Releasing the Shackles
Sermon shared by Rita Sims
Summary: Jesus wants us to be free from the shackles that may be binding us.
Denomination: United Methodist
Audience: General adults
The last person in this story who is imprisoned is the jailer. He is imprisoned by fear and insecurity. He knows that whatever sentence any of the prisoners has will be his sentence if any of them escapes. He evidently doesnít want to suffer that punishment, because he nearly commits suicide. Not only that, I canít helpb but think that this man has insecurity that is already there, that he is so quick to want to take his life under this circumstance. Here is where we see the greatest freeing, in this manís life. This jailer may have been one of the ones who beat Paul and Silas and perhaps other prisoners. He, no doubt, has heard about Paul and Silasí preaching and the healing of the slave girl. He, no doubt, has heard them singing and praying and has probably marvelled at their calm. He, no doubt, is literally and emotionally shaken by the earthquake. He, no doubt, is touched by Paul and Silasí concern about his well-being. After Paul cries out to him, "Do not harm yourself, for we are all here," he falls down before Paul and Silas, takes them outside and asks, "Sirs, what must I do to be saved?" Now, whether he is talking about eternal salvation or his life being spared, itís not clear. But we do know that Paul uses it as an opportunity to speak to him about his faith. The time is ripe for the man. He doesnít want to be in bondage any more, he wants to be made free and whole. He is baptized along with his household. One reason we know he has truly been made free is through his actions. He washes Paul and Silasí wounds. He brings them into his house. He sets food before them. He is a changed man. He is freed from his fear, insecurity and guilt.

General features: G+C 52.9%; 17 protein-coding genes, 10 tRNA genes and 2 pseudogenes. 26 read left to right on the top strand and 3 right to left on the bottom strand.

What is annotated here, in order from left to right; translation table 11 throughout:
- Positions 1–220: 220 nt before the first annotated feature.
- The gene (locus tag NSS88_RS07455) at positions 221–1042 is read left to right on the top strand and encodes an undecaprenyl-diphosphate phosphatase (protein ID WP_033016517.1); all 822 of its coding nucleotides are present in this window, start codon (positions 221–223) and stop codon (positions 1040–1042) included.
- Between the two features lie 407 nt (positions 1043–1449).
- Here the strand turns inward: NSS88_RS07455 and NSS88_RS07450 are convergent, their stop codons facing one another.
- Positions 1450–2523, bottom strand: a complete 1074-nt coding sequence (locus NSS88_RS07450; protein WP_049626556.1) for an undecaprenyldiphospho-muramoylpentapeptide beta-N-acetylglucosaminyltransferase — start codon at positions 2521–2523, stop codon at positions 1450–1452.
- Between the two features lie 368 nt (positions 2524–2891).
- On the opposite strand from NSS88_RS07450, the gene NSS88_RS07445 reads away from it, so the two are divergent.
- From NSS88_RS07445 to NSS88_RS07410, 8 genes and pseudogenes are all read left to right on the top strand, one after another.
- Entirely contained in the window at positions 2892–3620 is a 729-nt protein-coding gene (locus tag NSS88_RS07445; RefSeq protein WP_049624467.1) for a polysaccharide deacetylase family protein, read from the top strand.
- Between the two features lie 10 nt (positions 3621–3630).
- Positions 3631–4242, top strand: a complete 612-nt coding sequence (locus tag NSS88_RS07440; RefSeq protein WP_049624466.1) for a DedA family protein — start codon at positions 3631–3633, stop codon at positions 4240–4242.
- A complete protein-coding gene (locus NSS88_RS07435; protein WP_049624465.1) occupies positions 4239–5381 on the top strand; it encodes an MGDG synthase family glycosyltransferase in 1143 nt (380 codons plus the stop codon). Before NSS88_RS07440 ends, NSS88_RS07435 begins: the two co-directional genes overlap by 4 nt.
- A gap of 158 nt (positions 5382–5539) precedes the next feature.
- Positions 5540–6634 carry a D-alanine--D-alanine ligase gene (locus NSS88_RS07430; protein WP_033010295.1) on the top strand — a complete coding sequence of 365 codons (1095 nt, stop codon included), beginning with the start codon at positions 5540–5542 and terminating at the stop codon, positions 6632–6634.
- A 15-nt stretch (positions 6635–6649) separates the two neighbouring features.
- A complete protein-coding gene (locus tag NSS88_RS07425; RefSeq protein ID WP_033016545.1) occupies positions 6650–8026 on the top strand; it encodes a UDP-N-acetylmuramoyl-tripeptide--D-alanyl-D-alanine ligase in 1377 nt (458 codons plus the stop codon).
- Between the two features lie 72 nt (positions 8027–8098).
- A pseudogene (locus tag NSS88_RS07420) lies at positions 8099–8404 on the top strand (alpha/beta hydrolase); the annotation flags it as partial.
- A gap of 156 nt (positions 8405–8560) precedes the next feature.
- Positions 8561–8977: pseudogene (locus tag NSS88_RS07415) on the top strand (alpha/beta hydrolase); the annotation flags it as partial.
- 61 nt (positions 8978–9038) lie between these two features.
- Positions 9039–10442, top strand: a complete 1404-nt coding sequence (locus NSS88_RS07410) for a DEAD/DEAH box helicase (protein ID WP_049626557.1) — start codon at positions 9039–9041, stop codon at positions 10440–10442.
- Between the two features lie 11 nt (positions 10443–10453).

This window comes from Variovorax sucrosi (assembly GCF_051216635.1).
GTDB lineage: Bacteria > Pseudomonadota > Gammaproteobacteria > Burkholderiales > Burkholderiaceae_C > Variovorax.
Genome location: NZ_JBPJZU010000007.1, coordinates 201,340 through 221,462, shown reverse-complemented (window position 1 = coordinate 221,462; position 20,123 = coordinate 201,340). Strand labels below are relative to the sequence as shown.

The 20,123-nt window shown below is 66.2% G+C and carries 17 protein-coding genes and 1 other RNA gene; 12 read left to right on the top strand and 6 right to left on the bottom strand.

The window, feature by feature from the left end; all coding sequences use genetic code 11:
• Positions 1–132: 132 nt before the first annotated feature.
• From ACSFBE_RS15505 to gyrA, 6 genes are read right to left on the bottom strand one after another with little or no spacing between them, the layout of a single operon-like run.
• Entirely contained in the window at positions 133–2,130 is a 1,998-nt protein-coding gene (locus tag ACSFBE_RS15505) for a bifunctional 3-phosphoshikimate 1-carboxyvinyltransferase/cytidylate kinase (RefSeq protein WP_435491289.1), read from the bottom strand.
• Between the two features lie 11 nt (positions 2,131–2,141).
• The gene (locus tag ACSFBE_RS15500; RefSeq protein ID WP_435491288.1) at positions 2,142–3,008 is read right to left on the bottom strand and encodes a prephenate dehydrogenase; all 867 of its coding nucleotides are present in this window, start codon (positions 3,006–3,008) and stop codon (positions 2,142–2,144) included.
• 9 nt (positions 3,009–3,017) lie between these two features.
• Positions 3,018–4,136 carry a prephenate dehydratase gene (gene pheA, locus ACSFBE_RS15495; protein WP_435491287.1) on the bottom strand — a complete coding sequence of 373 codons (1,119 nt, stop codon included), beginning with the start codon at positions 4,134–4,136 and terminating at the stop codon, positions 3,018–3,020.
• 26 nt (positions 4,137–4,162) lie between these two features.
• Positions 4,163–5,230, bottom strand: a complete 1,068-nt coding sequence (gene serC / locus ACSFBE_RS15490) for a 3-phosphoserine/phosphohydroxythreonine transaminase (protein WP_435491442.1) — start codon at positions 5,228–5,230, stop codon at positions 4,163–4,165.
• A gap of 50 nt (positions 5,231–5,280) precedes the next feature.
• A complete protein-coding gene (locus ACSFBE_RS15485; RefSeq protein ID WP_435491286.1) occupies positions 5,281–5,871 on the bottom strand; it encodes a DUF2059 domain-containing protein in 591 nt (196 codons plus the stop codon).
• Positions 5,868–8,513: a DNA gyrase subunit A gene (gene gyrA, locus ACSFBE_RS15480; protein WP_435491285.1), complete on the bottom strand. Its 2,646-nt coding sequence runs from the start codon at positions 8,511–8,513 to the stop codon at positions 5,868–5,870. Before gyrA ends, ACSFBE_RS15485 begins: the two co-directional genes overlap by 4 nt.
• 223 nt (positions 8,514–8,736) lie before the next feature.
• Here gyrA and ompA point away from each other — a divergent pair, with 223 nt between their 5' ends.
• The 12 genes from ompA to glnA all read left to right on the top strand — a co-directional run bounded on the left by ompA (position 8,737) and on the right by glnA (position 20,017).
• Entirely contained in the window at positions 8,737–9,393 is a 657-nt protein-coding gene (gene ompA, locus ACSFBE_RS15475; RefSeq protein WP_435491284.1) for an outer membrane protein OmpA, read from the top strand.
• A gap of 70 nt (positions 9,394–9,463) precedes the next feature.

What are the things that imprison us?
Fear or what others think, like the jailer or the magistrates
Fear that we wonít have enough money, like the owners
Fear of the future, like the jailer
Fear or people who are different than us, like the magistrates and the owners
Insanity--Psychologists have said, "No one is completely mentally healthy and no one is completely mentally ill." Do we live in denial, out of touch with reality so to speak with our personal problems, family problems, church problems? Like the proverbial elephant in the living room, everybody knows itís there, canít believe itís there, but nobody does anything about it or says anything about it.
Other peopleís insanity or irritating ways or circumstances--Do we allow them to ruin our day like Paul and Silas with the slave girl?
Irritating others and trying to make other peopleís lives miserable like the slave girl, the owners, the magistrates
Traditions and prejudices like the magistrates and owners--the 7 last words of the church are, "We never did it that way before." Are we prejudiced because someone is tall, short, young, old, man, woman, white, black, have an accent?
Wrongdoing or sin, like the prisoners and owners--What negative force in our lives do we need to give over to God to root out?
Harry Houdini, the famed escape artist issued a challenge wherever he went. He could be locked in any jail cell in the country, he claimed, and set himself free quickly and easily. Always he kep his promise, but one time something went wrong. Houdini entered the jail in his street clothes; the heavy, metal doors
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